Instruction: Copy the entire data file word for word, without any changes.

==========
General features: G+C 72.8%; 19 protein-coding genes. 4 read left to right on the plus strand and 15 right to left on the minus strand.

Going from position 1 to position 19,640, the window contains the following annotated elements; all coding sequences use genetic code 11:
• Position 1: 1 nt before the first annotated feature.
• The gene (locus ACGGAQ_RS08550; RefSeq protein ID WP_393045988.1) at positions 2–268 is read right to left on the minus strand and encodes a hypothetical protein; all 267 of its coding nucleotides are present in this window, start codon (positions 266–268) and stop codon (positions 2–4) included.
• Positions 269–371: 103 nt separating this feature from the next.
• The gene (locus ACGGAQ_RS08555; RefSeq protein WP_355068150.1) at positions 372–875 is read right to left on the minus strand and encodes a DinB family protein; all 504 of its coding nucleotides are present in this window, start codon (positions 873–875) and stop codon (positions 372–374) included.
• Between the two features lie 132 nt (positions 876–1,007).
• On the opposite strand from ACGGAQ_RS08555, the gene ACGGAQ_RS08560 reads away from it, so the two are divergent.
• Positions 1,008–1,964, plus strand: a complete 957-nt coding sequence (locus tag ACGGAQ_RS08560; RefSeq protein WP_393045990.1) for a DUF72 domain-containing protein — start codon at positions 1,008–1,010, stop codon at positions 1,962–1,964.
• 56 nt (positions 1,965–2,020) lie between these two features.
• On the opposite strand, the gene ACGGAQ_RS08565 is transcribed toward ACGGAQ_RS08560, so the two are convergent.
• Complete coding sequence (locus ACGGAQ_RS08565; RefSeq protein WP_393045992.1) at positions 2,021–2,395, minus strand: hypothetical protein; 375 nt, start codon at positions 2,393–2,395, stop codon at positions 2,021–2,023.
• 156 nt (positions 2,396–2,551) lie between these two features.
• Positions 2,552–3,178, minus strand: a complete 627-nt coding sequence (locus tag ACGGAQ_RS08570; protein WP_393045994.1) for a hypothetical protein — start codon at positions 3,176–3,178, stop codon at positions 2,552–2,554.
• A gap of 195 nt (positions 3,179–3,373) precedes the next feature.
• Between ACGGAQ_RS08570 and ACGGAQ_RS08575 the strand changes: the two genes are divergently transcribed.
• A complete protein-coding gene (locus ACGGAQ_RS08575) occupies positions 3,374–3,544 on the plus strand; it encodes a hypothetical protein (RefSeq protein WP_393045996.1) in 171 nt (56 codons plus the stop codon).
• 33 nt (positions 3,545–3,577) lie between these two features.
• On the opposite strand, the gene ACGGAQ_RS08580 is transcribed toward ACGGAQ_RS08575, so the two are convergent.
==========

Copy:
General features: G+C 72.8%; 19 protein-coding genes. 4 read left to right on the plus strand and 15 right to left on the minus strand.

Going from position 1 to position 19,640, the window contains the following annotated elements; all coding sequences use genetic code 11:
• Position 1: 1 nt before the first annotated feature.
• The gene (locus ACGGAQ_RS08550; RefSeq protein ID WP_393045988.1) at positions 2–268 is read right to left on the minus strand and encodes a hypothetical protein; all 267 of its coding nucleotides are present in this window, start codon (positions 266–268) and stop codon (positions 2–4) included.
• Positions 269–371: 103 nt separating this feature from the next.
• The gene (locus ACGGAQ_RS08555; RefSeq protein WP_355068150.1) at positions 372–875 is read right to left on the minus strand and encodes a DinB family protein; all 504 of its coding nucleotides are present in this window, start codon (positions 873–875) and stop codon (positions 372–374) included.
• Between the two features lie 132 nt (positions 876–1,007).
• On the opposite strand from ACGGAQ_RS08555, the gene ACGGAQ_RS08560 reads away from it, so the two are divergent.
• Positions 1,008–1,964, plus strand: a complete 957-nt coding sequence (locus tag ACGGAQ_RS08560; RefSeq protein WP_393045990.1) for a DUF72 domain-containing protein — start codon at positions 1,008–1,010, stop codon at positions 1,962–1,964.
• 56 nt (positions 1,965–2,020) lie between these two features.
• On the opposite strand, the gene ACGGAQ_RS08565 is transcribed toward ACGGAQ_RS08560, so the two are convergent.
• Complete coding sequence (locus ACGGAQ_RS08565; RefSeq protein WP_393045992.1) at positions 2,021–2,395, minus strand: hypothetical protein; 375 nt, start codon at positions 2,393–2,395, stop codon at positions 2,021–2,023.
• 156 nt (positions 2,396–2,551) lie between these two features.
• Positions 2,552–3,178, minus strand: a complete 627-nt coding sequence (locus tag ACGGAQ_RS08570; protein WP_393045994.1) for a hypothetical protein — start codon at positions 3,176–3,178, stop codon at positions 2,552–2,554.
• A gap of 195 nt (positions 3,179–3,373) precedes the next feature.
• Between ACGGAQ_RS08570 and ACGGAQ_RS08575 the strand changes: the two genes are divergently transcribed.
• A complete protein-coding gene (locus ACGGAQ_RS08575) occupies positions 3,374–3,544 on the plus strand; it encodes a hypothetical protein (RefSeq protein WP_393045996.1) in 171 nt (56 codons plus the stop codon).
• 33 nt (positions 3,545–3,577) lie between these two features.
• On the opposite strand, the gene ACGGAQ_RS08580 is transcribed toward ACGGAQ_RS08575, so the two are convergent.